Antivirus software

Eugene Kaspersky on Malware, the Internet's Future

We recently got the opportunity to interview Eugene Kaspersky, the man behind Kaspersky Anti Virus. Here's what he had to say about the evolution of malware, the future of cybersecurity, the problems with the internet, and more.

PCW: You've been in the anti-virus business for a long time. What are your thoughts on the evolution of malware?

E.K: Malware has evolved in three stages. The first stage was more about smart young programmers writing viruses for fun, or to learn about replicating programs. These viruses were more benign, and they were not written with a motive to make money. This has now changed. Viruses and malware is currently written by professionally organized groups with the intention of making money. The current situation of the internet helps malware creators make money with very little risk, and they aren't out to just have fun anymore. Also, malware writers are increasingly targeting newer devices like smartphones, which have a low security barrier. I feel that cyber-terrorism will increase as well, with countries infrastructure being targeted more and more in the days to come.

PCW: What do you think about the links between cyber-crime groups and organized crime? Are they joining forces?

E.K: I don't think this is true. The cyber-criminals don't have strong links with organized crime groups. They may have some links, but I don't think it's fair to say that all cyber criminals are part of the real Mafia, or other organized crime groups. The mentality of a cyber-criminal is very different from a real-world crook, and it's not true that all cyber-criminals would commit physical crimes, or think like people who are used to more violent lifestyles.

PCW: What can we do to fix some of the problems with malware on the Internet?

E.K: The Internet was never designed with security in mind. If I was God, and wanted to fix the Internet, I would start by ensuring that every user has a sort of internet passport: basically, a means of verifying identity, just like in the real world, with driver's licenses and passports and so on. The second problem is one of jurisdiction. The Internet has no borders, and neither do the criminals who operate on the Internet. However, law enforcement agencies have jurisdictional limits, and are unable to conduct investigations across the globe. I feel we need an international agency to combat this problem, something like an Interpol for the Internet.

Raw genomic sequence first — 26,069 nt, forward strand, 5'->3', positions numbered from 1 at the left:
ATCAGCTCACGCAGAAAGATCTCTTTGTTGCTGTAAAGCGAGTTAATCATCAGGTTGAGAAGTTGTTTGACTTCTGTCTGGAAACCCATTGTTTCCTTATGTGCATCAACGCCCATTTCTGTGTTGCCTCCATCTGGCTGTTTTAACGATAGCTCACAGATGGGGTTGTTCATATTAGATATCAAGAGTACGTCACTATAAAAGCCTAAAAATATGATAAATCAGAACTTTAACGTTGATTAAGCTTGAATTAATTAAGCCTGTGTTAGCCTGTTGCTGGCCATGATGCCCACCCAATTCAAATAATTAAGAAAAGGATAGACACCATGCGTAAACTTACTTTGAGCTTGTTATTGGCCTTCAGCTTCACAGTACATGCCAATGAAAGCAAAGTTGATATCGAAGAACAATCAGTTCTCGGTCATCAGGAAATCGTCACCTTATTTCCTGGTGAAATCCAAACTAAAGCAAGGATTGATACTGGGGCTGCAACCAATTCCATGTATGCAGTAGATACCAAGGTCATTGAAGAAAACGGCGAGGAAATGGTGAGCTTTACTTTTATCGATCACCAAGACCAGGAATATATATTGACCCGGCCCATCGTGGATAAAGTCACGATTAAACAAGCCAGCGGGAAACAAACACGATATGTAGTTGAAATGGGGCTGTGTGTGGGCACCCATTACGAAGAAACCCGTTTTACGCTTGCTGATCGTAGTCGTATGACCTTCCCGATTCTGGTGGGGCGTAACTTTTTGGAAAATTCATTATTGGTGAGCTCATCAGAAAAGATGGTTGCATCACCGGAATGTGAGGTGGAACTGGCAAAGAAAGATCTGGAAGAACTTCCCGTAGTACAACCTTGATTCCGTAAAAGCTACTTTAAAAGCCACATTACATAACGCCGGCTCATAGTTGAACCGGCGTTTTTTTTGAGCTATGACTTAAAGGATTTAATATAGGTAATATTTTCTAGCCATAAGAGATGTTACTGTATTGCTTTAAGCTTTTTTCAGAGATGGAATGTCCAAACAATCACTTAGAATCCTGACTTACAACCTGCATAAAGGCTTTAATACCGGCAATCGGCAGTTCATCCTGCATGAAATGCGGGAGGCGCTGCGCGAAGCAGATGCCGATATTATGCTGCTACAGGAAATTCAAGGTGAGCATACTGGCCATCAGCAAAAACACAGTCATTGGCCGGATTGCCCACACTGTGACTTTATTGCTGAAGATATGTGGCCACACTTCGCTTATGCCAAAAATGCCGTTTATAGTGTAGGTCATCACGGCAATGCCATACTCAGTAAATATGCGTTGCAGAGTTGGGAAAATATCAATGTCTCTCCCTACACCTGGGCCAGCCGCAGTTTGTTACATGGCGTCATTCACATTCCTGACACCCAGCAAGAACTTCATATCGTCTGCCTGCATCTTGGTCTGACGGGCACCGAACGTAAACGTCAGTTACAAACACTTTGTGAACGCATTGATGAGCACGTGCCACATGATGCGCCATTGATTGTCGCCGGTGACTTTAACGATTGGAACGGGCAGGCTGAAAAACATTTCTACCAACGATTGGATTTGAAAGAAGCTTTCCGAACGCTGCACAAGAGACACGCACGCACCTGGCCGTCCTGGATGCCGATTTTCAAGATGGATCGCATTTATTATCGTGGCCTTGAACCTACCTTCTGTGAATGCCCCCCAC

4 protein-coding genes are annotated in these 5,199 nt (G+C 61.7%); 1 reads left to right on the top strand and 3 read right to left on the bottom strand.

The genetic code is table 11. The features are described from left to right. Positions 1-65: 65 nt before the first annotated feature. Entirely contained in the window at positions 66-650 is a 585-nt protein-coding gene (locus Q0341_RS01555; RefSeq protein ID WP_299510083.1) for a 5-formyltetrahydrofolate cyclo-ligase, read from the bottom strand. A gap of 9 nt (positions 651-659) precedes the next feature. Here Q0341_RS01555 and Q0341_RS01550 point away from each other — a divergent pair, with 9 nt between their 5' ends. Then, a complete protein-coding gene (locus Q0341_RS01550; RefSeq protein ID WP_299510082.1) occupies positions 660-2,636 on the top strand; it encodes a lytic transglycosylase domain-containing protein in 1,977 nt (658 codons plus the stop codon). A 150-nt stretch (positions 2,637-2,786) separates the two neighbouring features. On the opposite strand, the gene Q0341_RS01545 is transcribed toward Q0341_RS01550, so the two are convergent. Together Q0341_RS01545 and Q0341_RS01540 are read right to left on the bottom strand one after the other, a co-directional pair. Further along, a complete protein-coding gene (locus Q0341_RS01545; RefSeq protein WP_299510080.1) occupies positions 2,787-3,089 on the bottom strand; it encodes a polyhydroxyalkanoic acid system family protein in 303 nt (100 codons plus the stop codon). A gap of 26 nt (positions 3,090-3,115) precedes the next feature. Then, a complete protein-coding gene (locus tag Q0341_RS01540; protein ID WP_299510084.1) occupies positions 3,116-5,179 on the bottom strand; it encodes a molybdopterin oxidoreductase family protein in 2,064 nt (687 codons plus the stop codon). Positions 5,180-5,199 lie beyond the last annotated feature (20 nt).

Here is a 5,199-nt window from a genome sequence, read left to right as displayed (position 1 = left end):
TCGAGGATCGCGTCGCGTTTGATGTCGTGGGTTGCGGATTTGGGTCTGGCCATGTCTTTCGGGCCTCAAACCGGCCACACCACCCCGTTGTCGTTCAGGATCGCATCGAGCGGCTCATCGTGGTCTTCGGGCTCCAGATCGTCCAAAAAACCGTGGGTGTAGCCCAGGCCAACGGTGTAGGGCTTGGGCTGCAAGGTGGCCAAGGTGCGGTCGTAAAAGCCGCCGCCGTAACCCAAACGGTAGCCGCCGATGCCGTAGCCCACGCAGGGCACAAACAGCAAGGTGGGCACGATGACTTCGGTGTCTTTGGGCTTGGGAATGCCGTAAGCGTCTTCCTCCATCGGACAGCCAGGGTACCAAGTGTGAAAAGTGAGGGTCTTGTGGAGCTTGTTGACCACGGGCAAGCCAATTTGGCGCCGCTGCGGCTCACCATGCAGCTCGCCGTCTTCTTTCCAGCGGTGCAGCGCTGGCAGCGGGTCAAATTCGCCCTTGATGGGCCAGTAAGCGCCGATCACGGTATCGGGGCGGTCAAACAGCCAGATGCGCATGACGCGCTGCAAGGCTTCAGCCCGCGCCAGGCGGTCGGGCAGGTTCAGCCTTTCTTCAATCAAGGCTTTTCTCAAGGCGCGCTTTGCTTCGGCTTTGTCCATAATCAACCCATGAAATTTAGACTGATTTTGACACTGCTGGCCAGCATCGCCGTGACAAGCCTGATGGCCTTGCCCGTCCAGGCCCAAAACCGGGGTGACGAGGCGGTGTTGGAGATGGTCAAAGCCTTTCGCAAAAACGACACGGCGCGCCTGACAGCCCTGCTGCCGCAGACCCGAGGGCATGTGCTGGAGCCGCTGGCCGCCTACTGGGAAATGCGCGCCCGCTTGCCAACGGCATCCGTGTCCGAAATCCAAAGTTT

PCW: Won't your suggestion of Internet Passports remove the anonymity from online browsing, thus causing problems for people who may be operating in countries that are not friendly to their views, and so on?

E.K: There is no such thing as anonymity on the Internet, for the average user. It is relatively easy to identify the casual surfer from his IP address and the ISP's logs. Criminals, on the other hand, are professionals who know how to hide their tracks. A passport would be beneficial to law-abiding users, and would make it that much more difficult for cyber-criminals to hide.

PCW: Is your company moving from pure AV solutions to more comprehensive risk-management solutions?

E.K: In any case, there is no point talking about pure AV anymore, even for home users. The minimum you need is Anti-Virus, Anti-Spam, and a Firewall. We do have a few risk-management options, but we don't want to dilute our products by broadening our focus too much. We would like to stay focused on security, and make sure we have the best products in that area.

PCW: Here's a more speculative question: looking into the middle future, say in twenty years, how do you see the internet evolving?

E.K: I would like to answer this in two parts. Firstly, I don't know about twenty years, but I feel in about fifty years, the Internet will be a much more regulated, safer place. Just as society has evolved, so too shall the Internet evolve, with identification, regulatory agencies and all the things that keep society running smoothly. There will always be criminals, but not as many as there are right now.

Secondly, in the near future, say in about ten years, I feel that we may see an increase in cyber-terrorism attacks. Governments right now don't see this as a critical problem, but I fear that there will be some sort of major attack that will change this perception. Also, I think we're going to see more devices such as smartphones, car computers, smart homes and the like come under attack from malware writers.

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